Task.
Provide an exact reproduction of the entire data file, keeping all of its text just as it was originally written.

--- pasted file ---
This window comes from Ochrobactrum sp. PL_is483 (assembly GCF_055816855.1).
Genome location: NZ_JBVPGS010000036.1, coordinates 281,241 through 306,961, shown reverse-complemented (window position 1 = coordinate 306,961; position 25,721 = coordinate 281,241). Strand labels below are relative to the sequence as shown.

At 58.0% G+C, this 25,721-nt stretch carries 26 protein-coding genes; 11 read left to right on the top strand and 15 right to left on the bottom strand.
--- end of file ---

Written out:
This window comes from Ochrobactrum sp. PL_is483 (assembly GCF_055816855.1).
Genome location: NZ_JBVPGS010000036.1, coordinates 281,241 through 306,961, shown reverse-complemented (window position 1 = coordinate 306,961; position 25,721 = coordinate 281,241). Strand labels below are relative to the sequence as shown.

At 58.0% G+C, this 25,721-nt stretch carries 26 protein-coding genes; 11 read left to right on the top strand and 15 right to left on the bottom strand.